From birthin’ calves to birthin’ babes . . . I must have birthin’ on the brain.
(And no, all you sweet nosies, I’m not preggers. I do, however, have a sister due in March and a sister-in-law due in August, so I hope you will forgive my current fascination with the miracle of new life.)
During a recent visit to our lovely little library, I chanced to pick up Jennifer Worth’s memoir of nursing and midwifery in the East London slums of the 1950’s, Call the Midwife, for three admittedly very silly reasons:
- The striking period actresses on the cover.
- The mention of a very interesting-looking PBS tie-in series. (Has anyone seen this? I obviously missed it.)
- The word “midwife.”
Whether it’s The Midwife’s Apprentice or . . . actually, I can’t think of any other books with “midwife” in the title at the moment . . . sorry. . . .
The point is, books on the subject of midwifery fascinate me. (This is true even in spite of the fact that all three of my not-so-wee ones were delivered in hospitals by board-certified doctors.)
At any rate, despite having picked up the book for somewhat silly reasons, I really, really enjoyed reading it.
Mrs. Worth is a first-rate storyteller, and the tales she recounts from her first year of midwife training under the Sisters of St. John the Divine (a religious order that began doing proper nursing before proper nursing was even a proper thing and just sort of carried on with it even after proper nursing started to become a proper thing) are alternatively hilarious and heartbreaking.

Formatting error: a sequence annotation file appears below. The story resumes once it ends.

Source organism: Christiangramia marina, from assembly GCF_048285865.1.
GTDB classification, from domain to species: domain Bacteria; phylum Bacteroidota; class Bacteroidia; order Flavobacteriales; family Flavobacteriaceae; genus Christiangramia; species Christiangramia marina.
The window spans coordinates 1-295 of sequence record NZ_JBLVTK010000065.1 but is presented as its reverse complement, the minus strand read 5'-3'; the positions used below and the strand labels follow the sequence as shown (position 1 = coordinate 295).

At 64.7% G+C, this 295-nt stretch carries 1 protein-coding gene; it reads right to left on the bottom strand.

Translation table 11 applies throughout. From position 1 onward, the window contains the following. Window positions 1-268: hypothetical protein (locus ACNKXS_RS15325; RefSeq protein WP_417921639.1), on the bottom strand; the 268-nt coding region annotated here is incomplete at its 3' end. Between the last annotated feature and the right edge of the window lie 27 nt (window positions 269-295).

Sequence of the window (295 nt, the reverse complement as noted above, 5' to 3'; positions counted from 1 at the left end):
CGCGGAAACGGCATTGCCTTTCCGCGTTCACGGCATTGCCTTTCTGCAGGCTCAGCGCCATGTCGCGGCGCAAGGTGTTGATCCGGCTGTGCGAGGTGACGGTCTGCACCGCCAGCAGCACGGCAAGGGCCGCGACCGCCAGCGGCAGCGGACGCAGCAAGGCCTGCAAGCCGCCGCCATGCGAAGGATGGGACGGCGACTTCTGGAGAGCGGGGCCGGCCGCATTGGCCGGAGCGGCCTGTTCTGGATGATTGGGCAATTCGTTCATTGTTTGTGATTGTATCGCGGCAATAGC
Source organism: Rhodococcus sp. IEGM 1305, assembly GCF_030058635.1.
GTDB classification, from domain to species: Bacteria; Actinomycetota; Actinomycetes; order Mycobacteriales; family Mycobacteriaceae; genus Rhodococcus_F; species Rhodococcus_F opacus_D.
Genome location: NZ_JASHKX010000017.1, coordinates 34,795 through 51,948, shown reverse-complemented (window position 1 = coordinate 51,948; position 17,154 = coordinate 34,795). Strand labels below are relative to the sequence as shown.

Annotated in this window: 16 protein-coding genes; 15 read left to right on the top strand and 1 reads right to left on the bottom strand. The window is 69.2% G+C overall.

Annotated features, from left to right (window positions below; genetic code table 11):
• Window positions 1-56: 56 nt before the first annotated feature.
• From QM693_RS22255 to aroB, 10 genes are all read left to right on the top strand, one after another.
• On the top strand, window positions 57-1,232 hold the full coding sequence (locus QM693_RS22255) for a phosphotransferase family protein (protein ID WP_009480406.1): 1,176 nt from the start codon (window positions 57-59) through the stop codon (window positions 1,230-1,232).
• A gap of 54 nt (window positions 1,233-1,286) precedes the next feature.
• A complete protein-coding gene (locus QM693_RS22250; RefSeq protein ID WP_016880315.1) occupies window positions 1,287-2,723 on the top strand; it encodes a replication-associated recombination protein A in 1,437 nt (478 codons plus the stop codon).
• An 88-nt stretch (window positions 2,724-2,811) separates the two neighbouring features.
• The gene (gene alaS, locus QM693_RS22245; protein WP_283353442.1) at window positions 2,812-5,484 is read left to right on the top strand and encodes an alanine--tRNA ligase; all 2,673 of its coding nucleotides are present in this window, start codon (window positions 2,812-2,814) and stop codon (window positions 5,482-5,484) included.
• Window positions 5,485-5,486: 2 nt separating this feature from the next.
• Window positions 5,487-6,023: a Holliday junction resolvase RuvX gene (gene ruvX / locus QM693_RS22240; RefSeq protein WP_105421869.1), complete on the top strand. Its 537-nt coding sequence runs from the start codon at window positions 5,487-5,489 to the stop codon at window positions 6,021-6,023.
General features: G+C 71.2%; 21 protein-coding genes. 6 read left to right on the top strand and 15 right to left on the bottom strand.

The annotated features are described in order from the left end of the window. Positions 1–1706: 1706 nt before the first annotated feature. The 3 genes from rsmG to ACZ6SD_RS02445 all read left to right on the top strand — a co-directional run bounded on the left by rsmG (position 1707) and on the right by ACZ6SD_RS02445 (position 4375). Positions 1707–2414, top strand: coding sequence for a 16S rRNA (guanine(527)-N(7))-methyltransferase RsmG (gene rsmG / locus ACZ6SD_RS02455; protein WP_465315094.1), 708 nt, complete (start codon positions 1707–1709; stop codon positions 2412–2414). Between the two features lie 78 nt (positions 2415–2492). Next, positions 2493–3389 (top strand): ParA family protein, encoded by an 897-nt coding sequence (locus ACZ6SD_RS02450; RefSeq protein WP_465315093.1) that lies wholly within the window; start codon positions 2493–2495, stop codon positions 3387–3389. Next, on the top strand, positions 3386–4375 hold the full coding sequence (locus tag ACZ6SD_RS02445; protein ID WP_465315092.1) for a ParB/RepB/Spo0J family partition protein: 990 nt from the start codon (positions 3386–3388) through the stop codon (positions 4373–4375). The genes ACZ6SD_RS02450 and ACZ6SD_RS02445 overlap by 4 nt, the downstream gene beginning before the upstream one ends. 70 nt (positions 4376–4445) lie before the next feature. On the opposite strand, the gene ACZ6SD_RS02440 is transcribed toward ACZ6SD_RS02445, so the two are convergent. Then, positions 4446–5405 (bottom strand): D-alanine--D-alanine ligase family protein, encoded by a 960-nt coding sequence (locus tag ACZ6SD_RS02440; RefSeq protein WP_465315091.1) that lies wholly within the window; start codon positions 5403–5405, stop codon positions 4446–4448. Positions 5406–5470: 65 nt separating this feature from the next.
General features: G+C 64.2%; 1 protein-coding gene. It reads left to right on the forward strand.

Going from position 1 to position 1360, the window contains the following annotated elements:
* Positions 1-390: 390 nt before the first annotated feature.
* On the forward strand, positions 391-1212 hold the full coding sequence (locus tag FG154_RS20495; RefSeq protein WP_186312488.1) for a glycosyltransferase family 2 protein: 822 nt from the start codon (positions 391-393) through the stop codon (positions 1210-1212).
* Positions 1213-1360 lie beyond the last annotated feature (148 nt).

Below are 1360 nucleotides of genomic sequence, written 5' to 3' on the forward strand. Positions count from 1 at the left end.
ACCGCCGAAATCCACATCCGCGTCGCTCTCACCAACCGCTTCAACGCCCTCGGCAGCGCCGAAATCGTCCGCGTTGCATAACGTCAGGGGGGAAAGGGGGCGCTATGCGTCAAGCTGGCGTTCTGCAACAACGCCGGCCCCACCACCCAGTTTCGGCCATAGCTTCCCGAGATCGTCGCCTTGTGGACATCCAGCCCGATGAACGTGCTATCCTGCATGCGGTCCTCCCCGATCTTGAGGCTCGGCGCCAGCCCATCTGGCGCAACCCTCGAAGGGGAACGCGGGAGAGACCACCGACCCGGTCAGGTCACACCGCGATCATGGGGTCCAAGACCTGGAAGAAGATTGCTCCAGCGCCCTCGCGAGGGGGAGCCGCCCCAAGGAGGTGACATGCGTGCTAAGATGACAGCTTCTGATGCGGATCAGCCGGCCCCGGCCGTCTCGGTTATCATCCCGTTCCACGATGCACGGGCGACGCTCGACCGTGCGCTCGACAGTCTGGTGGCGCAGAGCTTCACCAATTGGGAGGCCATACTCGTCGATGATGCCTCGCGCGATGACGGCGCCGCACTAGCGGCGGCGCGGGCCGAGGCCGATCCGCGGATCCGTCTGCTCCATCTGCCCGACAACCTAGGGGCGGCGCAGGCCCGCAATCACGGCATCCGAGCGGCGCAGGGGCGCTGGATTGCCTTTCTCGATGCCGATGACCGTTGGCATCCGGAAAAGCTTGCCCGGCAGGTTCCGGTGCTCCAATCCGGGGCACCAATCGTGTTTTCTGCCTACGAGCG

There’s the story about the nun who establishes rapport with her salt-o’-the-earth patients using fart jokes . . . or sometimes just plain farts. There’s the one about the devastated old woman who haunts the homes of the newly delivered, begging to know, “How’s ve babe?” There’s the one about the prostitute who risks her life to escape a forced abortion and bring her child to term — only to have her baby forcibly taken from her and put up for an anonymous adoption by those who shelter her. There’s (my favorite) the one about the husband and wife whose loving marriage produces 24 healthy, happy children — 25, by the book’s end (take that, Duggars!) — despite the fact that she speaks no English and he speaks no Spanish.
Flowing in, with, and under these gorgeous little stories is a single deeper story: that of Jenny Lee’s gradual spiritual awakening. She comes to the convent a nominal Methodist but a practical agnostic. The lives and witness of the pious sisters, though, coupled with the moments of utter transcendence that she encounters regularly through her work, bring her, slowly but certainly, to faith in God and desire to know Him better. The book ends, in fact, with Jenny Lee opening the Gospels.
Jenny’s spiritual confession isn’t what you’d call beat-you-over-the-head Christian writing (you all know what I’m talking about here). No doubt the BBC and PBS wouldn’t have gone anywhere near the rights to it if it were. Instead, her’s is a natural, organic, unobtrusive-yet-unmistakable expression of belief — a bit of gold thread woven subtly through the entire fabric of the memoir.
It’s a good book, folks.
And hey — guess what?! In looking up the links for tonight’s post, I discovered that Mrs. Worth penned two sequels before her death in 2011. That’s right: Tra-la, tra-lee! It’s a trilogy!
Methinks it may be time to crank up ye olde inter-library loan system . . .